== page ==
This was refreshing to me since I hadn’t done this for a while. It was like meeting a long-lost friend. But it made me think about the difference in the personal experience of music today versus music back then. When I was young we obviously did not have millions of songs at our disposal. What we had instead was the radio, music stores and friends with album collections. Radio was pretty vibrant in those days, particularly when I moved to Washington DC, and it introduced you to a lot of great music. You would listen as much as you could to the radio or to friend’s collections to see what you liked and then you made an investment in buying an album. Since none of us had unlimited funds, the choices you made became the music that you listened to over and over (and over). You got to know certain artists really well.

I remember the great satisfaction once a month when I had enough excess funds to make a trip to the music store. This would always be on a Friday night and I would linger from bin to bin making the choices that I knew I would have to live with. Whether I had enough money to buy one album or half a dozen, these trips were one of the highlights of every month. And while buying a few albums at a time was somewhat limiting, it didn’t stop me over the years from migrating from classic rock, to punk, to folk, to reggae, and to new wave with many other side trips.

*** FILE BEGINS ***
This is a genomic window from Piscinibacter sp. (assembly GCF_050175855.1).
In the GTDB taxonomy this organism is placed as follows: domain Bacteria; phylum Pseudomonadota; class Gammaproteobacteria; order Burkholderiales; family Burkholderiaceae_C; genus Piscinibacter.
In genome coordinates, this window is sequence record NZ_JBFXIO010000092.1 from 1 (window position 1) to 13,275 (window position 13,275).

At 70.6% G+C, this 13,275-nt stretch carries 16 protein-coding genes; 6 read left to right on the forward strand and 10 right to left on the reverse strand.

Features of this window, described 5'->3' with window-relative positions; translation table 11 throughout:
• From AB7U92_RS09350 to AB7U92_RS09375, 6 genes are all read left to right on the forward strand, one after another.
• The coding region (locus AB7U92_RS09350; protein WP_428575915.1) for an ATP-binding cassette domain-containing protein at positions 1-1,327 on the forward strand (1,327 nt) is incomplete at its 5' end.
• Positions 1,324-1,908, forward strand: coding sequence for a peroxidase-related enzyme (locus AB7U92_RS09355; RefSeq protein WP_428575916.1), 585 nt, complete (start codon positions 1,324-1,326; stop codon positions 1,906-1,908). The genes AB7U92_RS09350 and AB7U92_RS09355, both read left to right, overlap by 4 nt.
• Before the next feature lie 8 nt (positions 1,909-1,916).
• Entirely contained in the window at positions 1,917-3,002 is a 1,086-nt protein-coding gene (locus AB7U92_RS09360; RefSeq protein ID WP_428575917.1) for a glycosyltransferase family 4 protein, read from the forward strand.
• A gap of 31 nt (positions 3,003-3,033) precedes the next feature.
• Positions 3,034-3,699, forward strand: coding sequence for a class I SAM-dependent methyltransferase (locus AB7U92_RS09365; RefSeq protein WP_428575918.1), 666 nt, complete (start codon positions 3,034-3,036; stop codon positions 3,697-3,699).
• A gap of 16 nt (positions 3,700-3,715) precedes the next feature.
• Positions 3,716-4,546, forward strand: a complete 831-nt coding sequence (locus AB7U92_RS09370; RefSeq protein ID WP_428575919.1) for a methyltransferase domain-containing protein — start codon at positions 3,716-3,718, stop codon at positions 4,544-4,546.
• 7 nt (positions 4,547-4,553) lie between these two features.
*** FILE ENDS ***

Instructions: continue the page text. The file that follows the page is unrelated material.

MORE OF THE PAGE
But then jump forward to today. Spotify, iTunes and other music services are more geared to songs than albums. I look at my daughter’s play list and she has one or two songs from hundreds of artists rather than a lot of a stuff from a few of them. And to some degree I have jumped on the same bandwagon because there is such an immense library of music available, including many of those things that I almost bought years ago on a Friday night buying trip. I can now indulge every musical whim.

But this smorgasbord of choices makes our music into a personal radio station. What I notice is that my daughter and wife drop and add songs all of the time, making their play list fresh and different. Artists are sampled and if something tickles their fancy it gets added to the playlist, and if it gets boring it goes. This is so different than the linear experience where you listened to an album with its good songs, bad songs and great songs and you came to know and love them all.

I’m not being nostalgic because I love the options that Spotify offers me. One of my favorite activities when I have a spare hour is to just leap from song to song, from artist to artist and listen to music I’ve never heard before. That is a freedom that was not there in the analog days. But I do lament the loss of intimacy and commitment that came from choosing an album and choosing an artist. That became your music and you listened to it and you learned it and it became ingrained in your mind and in your soul. Every person’s album collection was different and we each created our own personal soundtrack to accompany our lives.